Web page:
237 earn diplomas at Waynesboro

June 08, 2005|by RICHARD F. BELISLE

WAYNESBORO, Pa. - The hand-written message on the rear window of the big red Ford sedan parked on East Second Street Tuesday evening capsulized it.

"Proud parents of Carrie 2005," was emblazoned on the rear window.

"Proud Papa" was scribbled on the rear passenger's widow. Across the seat the message read, "Proud Mom."

A short way down the street, through the rear parking lot of Waynesboro Area Senior High School, down the hill to the Charles A. "Rip" Engle Sports Complex athletic field, 237 members of the Waynesboro class of 2005 were getting their diplomas.

It was one of the smallest graduating classes in recent school history, Superintendent of Schools Barry Dallara said shortly before the seniors marched out of the school to take their places on the field before bleachers full of parents, relatives and friends.


Following WASHS tradition, the seniors were led onto the field by the officers of the junior class.

"Last year, 256 graduated," Dallara said. "Next year, it will be bigger."

Larry Glenn, president of the Waynesboro Area School Board, waited in line with Dallara and his fellow board members for the signal to enter the field.

"This is my ninth graduation," he said.

Glenn handed the seniors their diplomas Tuesday.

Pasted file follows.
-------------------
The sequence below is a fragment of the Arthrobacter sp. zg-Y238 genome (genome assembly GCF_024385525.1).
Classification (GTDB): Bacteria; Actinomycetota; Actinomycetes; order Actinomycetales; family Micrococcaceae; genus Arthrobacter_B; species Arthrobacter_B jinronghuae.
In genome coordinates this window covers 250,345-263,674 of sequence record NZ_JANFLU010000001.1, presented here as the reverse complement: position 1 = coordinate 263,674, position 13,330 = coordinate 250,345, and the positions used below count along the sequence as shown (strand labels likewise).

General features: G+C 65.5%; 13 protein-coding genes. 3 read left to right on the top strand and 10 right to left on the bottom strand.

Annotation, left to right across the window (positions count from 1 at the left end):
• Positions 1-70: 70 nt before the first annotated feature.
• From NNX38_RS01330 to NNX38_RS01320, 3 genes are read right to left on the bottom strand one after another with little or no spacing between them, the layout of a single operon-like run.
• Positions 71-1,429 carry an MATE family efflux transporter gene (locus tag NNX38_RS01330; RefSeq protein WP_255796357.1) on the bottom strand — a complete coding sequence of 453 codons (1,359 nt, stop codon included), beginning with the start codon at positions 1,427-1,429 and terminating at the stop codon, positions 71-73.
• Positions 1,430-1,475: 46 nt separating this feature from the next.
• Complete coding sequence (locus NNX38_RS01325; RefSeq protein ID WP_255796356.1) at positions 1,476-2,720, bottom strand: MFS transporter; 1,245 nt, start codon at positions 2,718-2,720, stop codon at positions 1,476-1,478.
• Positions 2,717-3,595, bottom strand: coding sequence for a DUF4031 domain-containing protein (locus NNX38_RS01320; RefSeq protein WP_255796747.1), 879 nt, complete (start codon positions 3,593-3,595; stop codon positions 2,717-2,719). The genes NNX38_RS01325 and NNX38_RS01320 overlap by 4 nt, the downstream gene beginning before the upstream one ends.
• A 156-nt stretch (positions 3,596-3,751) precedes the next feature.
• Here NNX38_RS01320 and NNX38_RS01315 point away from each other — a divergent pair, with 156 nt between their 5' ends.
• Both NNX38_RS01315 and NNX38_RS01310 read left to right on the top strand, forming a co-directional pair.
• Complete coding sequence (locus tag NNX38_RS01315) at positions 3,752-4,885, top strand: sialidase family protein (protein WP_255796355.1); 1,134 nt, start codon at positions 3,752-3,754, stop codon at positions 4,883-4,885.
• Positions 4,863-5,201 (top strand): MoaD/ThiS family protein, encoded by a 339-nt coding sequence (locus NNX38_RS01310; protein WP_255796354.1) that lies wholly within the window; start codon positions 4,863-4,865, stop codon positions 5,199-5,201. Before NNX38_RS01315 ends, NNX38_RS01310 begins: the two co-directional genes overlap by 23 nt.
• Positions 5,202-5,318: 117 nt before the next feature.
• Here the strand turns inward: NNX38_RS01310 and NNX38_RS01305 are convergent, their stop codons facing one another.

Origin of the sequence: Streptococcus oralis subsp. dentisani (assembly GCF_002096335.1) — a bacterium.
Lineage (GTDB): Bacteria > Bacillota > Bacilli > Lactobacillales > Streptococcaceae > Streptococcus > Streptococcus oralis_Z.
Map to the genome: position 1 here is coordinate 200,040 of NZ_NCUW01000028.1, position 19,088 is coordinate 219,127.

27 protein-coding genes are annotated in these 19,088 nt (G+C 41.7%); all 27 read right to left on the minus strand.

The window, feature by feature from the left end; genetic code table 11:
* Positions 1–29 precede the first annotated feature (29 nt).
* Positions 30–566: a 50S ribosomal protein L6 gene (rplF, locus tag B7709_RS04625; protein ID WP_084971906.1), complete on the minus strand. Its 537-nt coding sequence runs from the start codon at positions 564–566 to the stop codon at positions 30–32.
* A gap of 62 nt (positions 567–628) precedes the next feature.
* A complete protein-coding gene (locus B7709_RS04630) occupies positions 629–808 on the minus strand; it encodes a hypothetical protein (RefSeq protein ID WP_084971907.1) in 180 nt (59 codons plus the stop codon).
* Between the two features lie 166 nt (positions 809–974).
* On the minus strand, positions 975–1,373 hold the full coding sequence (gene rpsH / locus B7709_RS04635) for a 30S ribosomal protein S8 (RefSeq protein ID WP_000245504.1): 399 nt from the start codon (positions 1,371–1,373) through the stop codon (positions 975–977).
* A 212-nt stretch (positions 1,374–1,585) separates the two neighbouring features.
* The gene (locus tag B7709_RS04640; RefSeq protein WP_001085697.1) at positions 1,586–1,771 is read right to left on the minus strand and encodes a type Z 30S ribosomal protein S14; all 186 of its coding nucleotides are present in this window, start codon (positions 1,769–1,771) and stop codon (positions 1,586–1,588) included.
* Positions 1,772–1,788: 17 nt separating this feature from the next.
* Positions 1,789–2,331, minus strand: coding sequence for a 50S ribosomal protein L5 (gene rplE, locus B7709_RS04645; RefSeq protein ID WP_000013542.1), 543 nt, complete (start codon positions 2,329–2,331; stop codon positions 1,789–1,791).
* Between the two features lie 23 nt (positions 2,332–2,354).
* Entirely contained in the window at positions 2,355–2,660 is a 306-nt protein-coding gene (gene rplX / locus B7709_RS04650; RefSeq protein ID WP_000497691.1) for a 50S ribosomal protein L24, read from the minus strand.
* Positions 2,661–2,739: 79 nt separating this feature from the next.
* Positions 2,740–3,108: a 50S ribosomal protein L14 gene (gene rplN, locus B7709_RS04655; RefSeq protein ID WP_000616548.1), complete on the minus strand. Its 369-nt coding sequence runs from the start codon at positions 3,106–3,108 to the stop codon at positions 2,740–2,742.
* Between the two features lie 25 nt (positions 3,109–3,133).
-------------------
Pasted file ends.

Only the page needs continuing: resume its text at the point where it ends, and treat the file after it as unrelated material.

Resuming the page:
Dallara, in his address to the seniors, asked them to thank their parents, loved ones and teachers who helped to prepare them to enter the real world "as you stand on the threshold of the rest of your life."

He told the seniors they are "smarter than we were when we graduated." He said they are better informed than the members of graduating classes 25 years ago.

Jacqueline Y. Duffey, who has served as president of the class of 2005 since her freshman year, asked her fellow classmates to remember how scared they were on their first day of school, whether they walked, had mothers drive them or rode the school bus.

"Looking back on elementary school it all seems so easy," she said. She echoed her remarks in reminiscing about middle school days. "It all seems so easy," she said.

High school offered more choices and there "was no one to baby us. We all expected to be graduates, to walk out the door and if we choose, to leave Waynesboro," she said.

"Now we will have experiences like none that we have encountered before," she said.

Valedictorian Kathleen L. McCann urged her classmates not to give up their dreams.

"You will diminish yourself," she said. "Even if you don't reach it, you will still arrive at a place better than where you started."

Off to the side, in front of the bleachers, stood Andrew J. Biesecker, 17, and a half-dozen of his friends. Biesecker's name is listed in the program as a graduate, but he wore a T-shirt and baggy jeans, not a cap and gown.

He was sent to an alternative school by the courts and didn't meet the requirements to graduate, he said.

He said he felt "left out. I'm in the program, but I'm not graduating."

He and his friends were there, he said, to watch their friend, J. Brandon Dennis, get his diploma.

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